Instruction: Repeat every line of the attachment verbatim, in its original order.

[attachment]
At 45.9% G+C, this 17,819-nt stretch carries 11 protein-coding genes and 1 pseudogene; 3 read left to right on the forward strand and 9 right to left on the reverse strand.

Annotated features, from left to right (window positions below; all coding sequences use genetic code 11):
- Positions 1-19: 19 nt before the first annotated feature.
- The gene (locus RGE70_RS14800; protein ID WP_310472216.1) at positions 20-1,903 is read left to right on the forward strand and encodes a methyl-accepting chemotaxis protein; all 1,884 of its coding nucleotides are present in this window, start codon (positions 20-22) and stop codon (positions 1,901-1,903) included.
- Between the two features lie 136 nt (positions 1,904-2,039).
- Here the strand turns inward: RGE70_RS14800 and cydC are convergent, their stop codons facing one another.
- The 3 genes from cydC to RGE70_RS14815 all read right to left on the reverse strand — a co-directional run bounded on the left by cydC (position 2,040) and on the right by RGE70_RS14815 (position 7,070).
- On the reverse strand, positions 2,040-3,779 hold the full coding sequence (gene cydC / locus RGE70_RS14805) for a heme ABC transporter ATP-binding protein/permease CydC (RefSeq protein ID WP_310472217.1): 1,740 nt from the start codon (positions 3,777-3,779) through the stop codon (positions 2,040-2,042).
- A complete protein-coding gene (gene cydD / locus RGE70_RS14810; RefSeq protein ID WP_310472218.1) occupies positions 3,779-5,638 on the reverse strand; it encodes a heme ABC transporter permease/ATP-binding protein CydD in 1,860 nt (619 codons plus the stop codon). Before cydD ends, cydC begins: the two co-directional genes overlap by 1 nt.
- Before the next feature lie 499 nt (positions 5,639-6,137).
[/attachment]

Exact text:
At 45.9% G+C, this 17,819-nt stretch carries 11 protein-coding genes and 1 pseudogene; 3 read left to right on the forward strand and 9 right to left on the reverse strand.

Annotated features, from left to right (window positions below; all coding sequences use genetic code 11):
- Positions 1-19: 19 nt before the first annotated feature.
- The gene (locus RGE70_RS14800; protein ID WP_310472216.1) at positions 20-1,903 is read left to right on the forward strand and encodes a methyl-accepting chemotaxis protein; all 1,884 of its coding nucleotides are present in this window, start codon (positions 20-22) and stop codon (positions 1,901-1,903) included.
- Between the two features lie 136 nt (positions 1,904-2,039).
- Here the strand turns inward: RGE70_RS14800 and cydC are convergent, their stop codons facing one another.
- The 3 genes from cydC to RGE70_RS14815 all read right to left on the reverse strand — a co-directional run bounded on the left by cydC (position 2,040) and on the right by RGE70_RS14815 (position 7,070).
- On the reverse strand, positions 2,040-3,779 hold the full coding sequence (gene cydC / locus RGE70_RS14805) for a heme ABC transporter ATP-binding protein/permease CydC (RefSeq protein ID WP_310472217.1): 1,740 nt from the start codon (positions 3,777-3,779) through the stop codon (positions 2,040-2,042).
- A complete protein-coding gene (gene cydD / locus RGE70_RS14810; RefSeq protein ID WP_310472218.1) occupies positions 3,779-5,638 on the reverse strand; it encodes a heme ABC transporter permease/ATP-binding protein CydD in 1,860 nt (619 codons plus the stop codon). Before cydD ends, cydC begins: the two co-directional genes overlap by 1 nt.
- Before the next feature lie 499 nt (positions 5,639-6,137).